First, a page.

CREATIVE PEAKS: New Perspectives

By on October 13, 2015

Visiting artists bring objects and organisms to life

Andy Ralph’s inanimate objects and the hyper-realism of Cedra Wood land at the Artlab  this month. The artists give a talk Monday and an open studio Oct. 24.

Andy Ralph’s inanimate objects and the hyper-realism of Cedra Wood land at the Artlab this month. The artists give a talk Monday and an open studio Oct. 24.

Jackson, WY – Every day in Brooklyn, New York, Andy Ralph saw thousands of orange construction cones. They inundated the streets and tunnels. One day, Ralph spotted a tractor pulling a pallet of brand new shrink-wrapped cones that it deposited at the Lincoln tunnel.

Cones are the type of inanimate objects that intrigue Ralph.

“I love the form,” he said. “They are sleek, sexy and bright.”

And while you might laugh at his enthusiasm for their shape, you have to agree they are so common, everyone knows what a construction cone is and looks like. Ralph uses that recognition of everyday objects to help people relate to his quirky sculptures, which include spinning cones and lawn chairs propped high on twisting legs.

“There are these underlying messages and interests in my work,” he said. “But at least there is a common access point that makes it simple for someone to relate to immediately.”

Ralph and painter Cedra Wood are working in Jackson this month as part of Teton Artlab’s artist-in-residence program. They kick off the official second year of the program where artists from around the world come to Jackson and spend a month working and sharing their processes with the community.

Wood and Ralph will give a public talk Monday and host an open studio event Oct. 24, where people can see them in action.

The open studio is especially exciting, said Travis Walker, director and founder of the Artlab.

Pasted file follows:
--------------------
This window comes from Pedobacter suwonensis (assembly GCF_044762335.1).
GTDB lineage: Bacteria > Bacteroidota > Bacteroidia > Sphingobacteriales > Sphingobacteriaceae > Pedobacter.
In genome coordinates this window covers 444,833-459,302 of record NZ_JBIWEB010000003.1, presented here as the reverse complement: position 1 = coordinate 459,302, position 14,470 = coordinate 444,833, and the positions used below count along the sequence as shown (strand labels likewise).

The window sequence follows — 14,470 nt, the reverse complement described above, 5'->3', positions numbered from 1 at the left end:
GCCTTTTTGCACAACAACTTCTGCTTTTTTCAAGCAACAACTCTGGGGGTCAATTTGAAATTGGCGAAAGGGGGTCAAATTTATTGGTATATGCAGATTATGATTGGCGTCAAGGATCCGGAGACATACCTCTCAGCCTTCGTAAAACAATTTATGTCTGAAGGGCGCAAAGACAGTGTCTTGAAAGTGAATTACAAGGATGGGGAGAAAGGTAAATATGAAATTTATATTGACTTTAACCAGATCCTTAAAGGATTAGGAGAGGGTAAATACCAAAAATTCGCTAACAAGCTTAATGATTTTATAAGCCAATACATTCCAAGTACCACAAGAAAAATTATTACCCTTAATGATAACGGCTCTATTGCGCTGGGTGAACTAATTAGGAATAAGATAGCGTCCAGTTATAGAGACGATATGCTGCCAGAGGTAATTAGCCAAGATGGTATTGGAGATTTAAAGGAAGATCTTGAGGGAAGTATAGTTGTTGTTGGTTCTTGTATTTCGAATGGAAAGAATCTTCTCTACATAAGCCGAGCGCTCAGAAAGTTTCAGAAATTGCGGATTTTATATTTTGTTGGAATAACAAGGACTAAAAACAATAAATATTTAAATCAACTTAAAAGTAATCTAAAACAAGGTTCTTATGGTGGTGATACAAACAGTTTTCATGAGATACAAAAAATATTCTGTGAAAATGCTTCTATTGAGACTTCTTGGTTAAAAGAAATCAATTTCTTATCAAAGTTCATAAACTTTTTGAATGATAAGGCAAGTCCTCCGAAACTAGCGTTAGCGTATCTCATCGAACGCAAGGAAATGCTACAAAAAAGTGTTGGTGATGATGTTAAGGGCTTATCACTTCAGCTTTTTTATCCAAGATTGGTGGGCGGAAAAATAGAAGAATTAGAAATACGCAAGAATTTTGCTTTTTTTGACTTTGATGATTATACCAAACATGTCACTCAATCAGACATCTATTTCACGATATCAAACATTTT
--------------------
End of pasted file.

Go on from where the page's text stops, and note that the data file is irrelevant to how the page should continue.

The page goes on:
“It’s the only opportunity you have in this valley to do something and see something like this,” he said.

A jury selected Ralph and Wood from a pool of hundreds of applicants from around the world representing all art media.

Wood is a realist painter, using staged photographs with people in elaborate dresses and costumes. The New Mexico-based artist gets inspiration from organisms that survive harsh conditions in the Tetons and Yellowstone National Park. She investigates human and ecological relationships, exploring ideas of belonging and survival in her work. She interweaves portraits of people and natural environments copying the form of better-adapted creatures to create paintings that are quirky, wistful and discomfiting.

“She’s almost a hyper-realist painter,” Walker said. “Her paintings are amazing. They are surreal and realist at the same time.”

Ralph’s work is best described as a whimsical take on found material, Walker said. He takes everyday items, like traffic cones or lawn chairs and adds his own twist.

“He has a good sense of humor,” Walker said.

And it shows in his work.

Ralph’s work is rooted in curiosity and joy.

“I like to make work that makes me laugh as well as makes me learn a technique,” he said.

He often looks at everyday objects and animates them in his mind. Then he sets to work figuring out how to build it.

For the cones sculpture, he had to call the manufacturer. It turns out you can’t buy industrial grade traffic cones at a local store. The manufacturer laughed when he heard Ralph’s plan and donated 10 cones to the project, he said.

Ralph then figured out how to make the cones spin. He appropriated motors from Shogun Shiatsu kneading massagers. Once motorized, the cones came to life and seem almost like sea urchins, he said.

The lawn chairs are physically static, but give off a pulsing sense. Some people find them inviting, while others find them a little creepy. And that’s OK, he said.

His goal is to bring these everyday objects into a different realm that is whimsical, disorienting, or even discomforting. He distorts the figure, but in a way that is technically precise.

Ralph has a background in carpentry and he’s proud of the craftsmanship that goes into recreating ordinary objects into something that looks unearthly.

He loves to tinker in his workshop. He’s driven by the investigation that goes into creating a sculpture, figuring out how to bring to life the vision he sees in his mind.

Then there is the end product.

“I just get a kick out of it,” he said.

While in Jackson, Ralph is working on surrealist images using massage boxes he’s covering in gold leaf drawings.

Ralph and Wood are working in Jackson in October. You can learn more about their work at the talk and open studio events Teton Artlab is hosting. PJH

Teton Artlab visiting artists Cedra Wood and Andy Ralph; artist talk, 7 to 9 p.m., Monday, 175 N. Center St., above E.Leaven, free; open studio 6 to 9 p.m., Oct. 24, 130 S. Jackson St., free.

About Kelsey Dayton

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